I use whether best offset was positive or negative to decide which block should be the one to become a subblock. (If the positive offset one becomes the subblock, the negatively offset one doesn't need its own subblock's offsets updated) As well, this means to create the merged string, I can start by copying all of the negative blocks data, and then append the new block's data.

I can probably post merge too if you'd like, but it's... long, and this explanation is probably better than the code.

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PostPosted: Thu Jun 09, 2016 6:53 pm 
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This is exactly what I asked for. So, this is basically sliding one block over the other, from one end to the other, and comparing the overlapping parts element by element, right? I did think of something like this, but haven't tried this approach yet. Thanks for sharing the code!


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PostPosted: Thu Jun 09, 2016 7:12 pm 
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Correct. Whether a block is contained within another or at either end effectively doesn't matter because of the if statement with the range checks. (The count is not updated, but also doesn't reset.)

You could break on y+x >= block2.size or do a few other things to speed it up, but this does my 746 blocks fast enough that I'm not really waiting up for it. If you do find a novel way to do it, still share, of course.

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PostPosted: Fri Jun 10, 2016 3:44 am 
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I'm not entirely sure it's applicable to this particular problem, but the Knuth-Morris-Pratt algorithm should reduce the O(mn) comparisons to O(m+n), if you can work the range check into it.


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PostPosted: Fri Jun 10, 2016 2:26 pm 
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Here's a compressor in C++ using ant colony optimization to solve TSP: http://pastebin.com/raw/geE75wfn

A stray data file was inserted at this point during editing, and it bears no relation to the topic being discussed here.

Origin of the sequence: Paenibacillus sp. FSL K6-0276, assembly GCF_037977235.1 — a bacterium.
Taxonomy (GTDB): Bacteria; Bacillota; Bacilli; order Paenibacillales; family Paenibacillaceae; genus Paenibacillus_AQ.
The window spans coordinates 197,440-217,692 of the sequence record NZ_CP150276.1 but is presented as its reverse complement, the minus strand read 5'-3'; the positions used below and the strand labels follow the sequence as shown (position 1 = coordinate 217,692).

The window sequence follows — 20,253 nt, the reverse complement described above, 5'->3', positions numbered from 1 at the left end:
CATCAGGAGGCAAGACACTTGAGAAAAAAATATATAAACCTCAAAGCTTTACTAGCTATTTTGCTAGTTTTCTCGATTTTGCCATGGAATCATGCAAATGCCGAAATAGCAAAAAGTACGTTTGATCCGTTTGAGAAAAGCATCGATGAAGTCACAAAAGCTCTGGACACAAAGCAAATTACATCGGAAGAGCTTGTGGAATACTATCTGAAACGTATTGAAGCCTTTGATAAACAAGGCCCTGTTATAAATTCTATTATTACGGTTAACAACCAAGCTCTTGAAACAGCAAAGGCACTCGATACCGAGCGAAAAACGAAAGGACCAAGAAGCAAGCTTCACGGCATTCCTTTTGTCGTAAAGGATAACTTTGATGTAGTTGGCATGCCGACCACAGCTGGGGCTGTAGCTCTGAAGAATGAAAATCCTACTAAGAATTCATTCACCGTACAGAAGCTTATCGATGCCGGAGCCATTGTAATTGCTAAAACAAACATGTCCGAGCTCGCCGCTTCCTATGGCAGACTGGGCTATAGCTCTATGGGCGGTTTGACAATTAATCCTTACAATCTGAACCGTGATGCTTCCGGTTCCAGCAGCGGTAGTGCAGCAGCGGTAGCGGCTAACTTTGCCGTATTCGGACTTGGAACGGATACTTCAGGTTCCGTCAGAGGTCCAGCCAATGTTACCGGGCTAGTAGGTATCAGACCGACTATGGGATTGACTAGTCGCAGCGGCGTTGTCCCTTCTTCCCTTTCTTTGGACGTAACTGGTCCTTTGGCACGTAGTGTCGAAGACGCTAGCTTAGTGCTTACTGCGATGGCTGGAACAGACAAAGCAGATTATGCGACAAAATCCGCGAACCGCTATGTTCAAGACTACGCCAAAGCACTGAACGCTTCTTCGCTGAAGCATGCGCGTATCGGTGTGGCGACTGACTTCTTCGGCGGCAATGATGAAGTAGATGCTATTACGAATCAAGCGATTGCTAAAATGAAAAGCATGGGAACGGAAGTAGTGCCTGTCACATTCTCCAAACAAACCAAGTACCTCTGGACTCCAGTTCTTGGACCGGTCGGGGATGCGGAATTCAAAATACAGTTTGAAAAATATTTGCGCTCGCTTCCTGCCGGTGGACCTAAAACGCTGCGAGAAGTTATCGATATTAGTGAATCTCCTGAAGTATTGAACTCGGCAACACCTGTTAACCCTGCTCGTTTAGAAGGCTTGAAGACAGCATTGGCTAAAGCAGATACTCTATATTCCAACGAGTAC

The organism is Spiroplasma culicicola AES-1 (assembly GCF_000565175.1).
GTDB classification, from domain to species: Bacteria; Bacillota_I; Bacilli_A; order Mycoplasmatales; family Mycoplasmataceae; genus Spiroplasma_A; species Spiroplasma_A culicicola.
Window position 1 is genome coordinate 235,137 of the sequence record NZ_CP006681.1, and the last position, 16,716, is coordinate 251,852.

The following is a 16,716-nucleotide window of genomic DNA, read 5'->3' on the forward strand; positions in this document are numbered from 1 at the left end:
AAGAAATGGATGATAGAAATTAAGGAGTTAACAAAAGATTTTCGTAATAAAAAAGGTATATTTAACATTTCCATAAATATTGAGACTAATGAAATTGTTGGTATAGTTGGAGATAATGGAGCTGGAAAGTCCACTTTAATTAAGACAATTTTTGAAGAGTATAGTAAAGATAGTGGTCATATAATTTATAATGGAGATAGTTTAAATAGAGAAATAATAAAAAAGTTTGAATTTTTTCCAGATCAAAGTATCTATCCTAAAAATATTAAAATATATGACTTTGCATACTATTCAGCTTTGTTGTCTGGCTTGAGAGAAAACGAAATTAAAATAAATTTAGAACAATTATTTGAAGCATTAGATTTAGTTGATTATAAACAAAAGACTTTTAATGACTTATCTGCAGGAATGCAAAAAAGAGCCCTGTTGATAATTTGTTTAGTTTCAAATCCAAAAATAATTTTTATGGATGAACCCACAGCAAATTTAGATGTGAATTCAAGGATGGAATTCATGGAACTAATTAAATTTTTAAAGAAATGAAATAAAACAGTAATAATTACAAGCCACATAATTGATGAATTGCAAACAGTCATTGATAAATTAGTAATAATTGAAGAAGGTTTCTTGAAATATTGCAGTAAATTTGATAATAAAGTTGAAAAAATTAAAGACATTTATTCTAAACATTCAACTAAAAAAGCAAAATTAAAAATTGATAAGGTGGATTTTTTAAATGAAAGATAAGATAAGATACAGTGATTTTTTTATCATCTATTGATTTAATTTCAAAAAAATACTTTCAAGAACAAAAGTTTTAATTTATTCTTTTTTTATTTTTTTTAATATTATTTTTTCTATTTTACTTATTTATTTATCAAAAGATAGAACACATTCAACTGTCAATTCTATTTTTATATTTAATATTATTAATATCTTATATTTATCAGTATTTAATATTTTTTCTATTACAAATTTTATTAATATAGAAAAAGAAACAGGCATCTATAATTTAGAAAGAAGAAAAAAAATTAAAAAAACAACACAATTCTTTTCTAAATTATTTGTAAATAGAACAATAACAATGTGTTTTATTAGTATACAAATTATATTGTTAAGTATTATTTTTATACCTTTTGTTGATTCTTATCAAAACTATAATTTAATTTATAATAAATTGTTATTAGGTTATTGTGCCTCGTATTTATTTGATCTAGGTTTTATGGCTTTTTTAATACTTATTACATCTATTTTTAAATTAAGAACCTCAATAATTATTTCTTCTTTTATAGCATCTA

And some test results:
Code:
  # |   Un |   NN |  Ant
500 | 8000 | 5452 | 5336
200 | 3200 | 2378 | 2304
 50 |  800 |  659 |  630

Where
  # = number of strips
 Un = uncompressed size
 NN = nearest neighbor optimized size
Ant = ant colony optimized size

I would probably use nearest neighbor (or some other greedy algorithm) once the number of strips is >500.


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PostPosted: Sun Jun 19, 2016 6:50 pm 
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pubby wrote:
Here's a compressor in C++ using ant colony optimization to solve TSP

Sorry I didn't say this before, but thanks for giving this a try. I'm still trying to fully understand the whole ant colony thing!

Anyway, I'll probably not be using this technique to compress level maps in my game anymore. The results were OK, but not as good as I expected. My idea was to break up each screen (area of 16x16 blocks) into 16 strips of 16 blocks, and then compress all the strips into their shortest common supersequence. In my tests, only about 70% of the strips were unique. On top of that, the supersequence thing worked reasonably well, even though it was just the greedy algorithm, reducing the space required by the unique strips by practically 50%, so only about 35% of the strip data remained. It sounds good, but when you factor in the space taken by the screens themselves (16 pointers, 32 bytes, per screen), the results aren't so hot. Another thing that didn't work as expected was supporting both vertical and horizontal strips. Screens would be encoded one way or another depending on the amount of unique strips they introduced... this did reduce the number of unique strips a bit, but they didn't overlap as well, for obvious reasons, so the final supersequence ended up being longer than if only horizontal strips were used.

I'll probably revert to my old level format, which uses multiple levels of metatiles and is similar to quad-tree compression. For one, the compression algorithm is much more straightforward, and the ratios are better too, as long as design the levels with enough grid-aligned redundancy. The main problem with that was being limited to 256 blocks of each size (256x256, 128x128, 64x64, 32x32, 16x16). Using pointers instead of indices in order to support more than 256 entities would not only double the space required for the entities, but also significantly slow down the decoding routine.

I do expect to stay under 256 blocks most of the time, but I'd like to have the possibility of breaking this mark should the need arise. Oh well, maybe I'll come up with another way to expand this technique.